Senior Member foamy's Avatar
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    On my cross-country ride I had problems with cramping legs when I got to western Kansas. My future stoker got busy trying to find a remedy. She called one evening and told me to stop at the next pharmacy and buy some potassium tablets and take one every day. I don't know if it will help in your situation, but as soon as I started taking them--the cramps went away and didn't return. It's certainly worth a try.
    Last edited by foamy; 05-31-10 at 07:33 AM.
    None.

  6. #6
    just another gosling Carbonfiberboy's Avatar
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    I don't know what I'd do without our Shimano Flight Deck that shows what gears I'm using. I can keep track on a motorcycle, but too many things to remember on a tandem.

    When it's tricky, I call the shifts and we both lighten up for an instant. Often we can get away with just me lightening up. Sometimes I'll call for an acceleration and then we lighten up. Standing during a climb for instance, I'll go to the next chainring up, and 2 in the back, so I call an acceleration, then I call the chainring shift, then do the 2 in back and then call the stand. I always call the granny/middle ring shift since it's 13 teeth. Seldom works under load.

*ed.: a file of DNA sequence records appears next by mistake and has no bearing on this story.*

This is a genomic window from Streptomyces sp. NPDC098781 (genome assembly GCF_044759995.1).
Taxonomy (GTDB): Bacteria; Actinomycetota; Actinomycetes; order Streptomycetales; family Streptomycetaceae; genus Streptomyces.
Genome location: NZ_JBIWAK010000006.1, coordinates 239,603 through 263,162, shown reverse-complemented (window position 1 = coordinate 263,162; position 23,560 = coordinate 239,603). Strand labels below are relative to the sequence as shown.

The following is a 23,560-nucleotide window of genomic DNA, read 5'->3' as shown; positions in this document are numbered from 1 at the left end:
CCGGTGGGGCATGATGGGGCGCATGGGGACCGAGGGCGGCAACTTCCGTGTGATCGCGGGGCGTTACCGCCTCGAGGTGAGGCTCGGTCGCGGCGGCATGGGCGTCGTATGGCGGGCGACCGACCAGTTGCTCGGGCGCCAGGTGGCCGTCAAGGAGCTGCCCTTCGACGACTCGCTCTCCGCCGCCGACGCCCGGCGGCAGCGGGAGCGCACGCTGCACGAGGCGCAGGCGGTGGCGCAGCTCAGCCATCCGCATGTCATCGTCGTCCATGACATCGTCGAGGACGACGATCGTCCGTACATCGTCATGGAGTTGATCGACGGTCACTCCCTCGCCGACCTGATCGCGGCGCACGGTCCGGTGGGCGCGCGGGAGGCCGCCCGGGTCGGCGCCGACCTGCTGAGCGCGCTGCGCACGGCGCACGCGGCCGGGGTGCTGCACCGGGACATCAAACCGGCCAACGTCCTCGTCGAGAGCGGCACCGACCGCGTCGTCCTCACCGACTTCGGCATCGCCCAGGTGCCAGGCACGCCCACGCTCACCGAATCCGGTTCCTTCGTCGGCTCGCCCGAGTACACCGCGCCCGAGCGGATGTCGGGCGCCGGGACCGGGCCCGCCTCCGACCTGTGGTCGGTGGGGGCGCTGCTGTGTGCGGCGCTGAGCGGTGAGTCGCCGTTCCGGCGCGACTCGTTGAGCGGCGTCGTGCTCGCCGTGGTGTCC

7. #7
    just another gosling Carbonfiberboy's Avatar
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    It's also the mileage/hours thing. If you do the same hours with shorter midweek rides that you'll be doing on your long weekend ride, you'll never cramp. IOW, weekend hours <= half weekly hours. This illustrates the problem of the aging rider (me). My weekend rides are limited to my ability to recover from it and midweek rides. I find that I can extend my recovery ability by making some midweek rides very short and of low intensity. For instance, just 30 minutes of Z1 on rollers on a single most days, coupled with a little tandem riding can do the trick, and leave me feeling strong with good endurance on the weekends.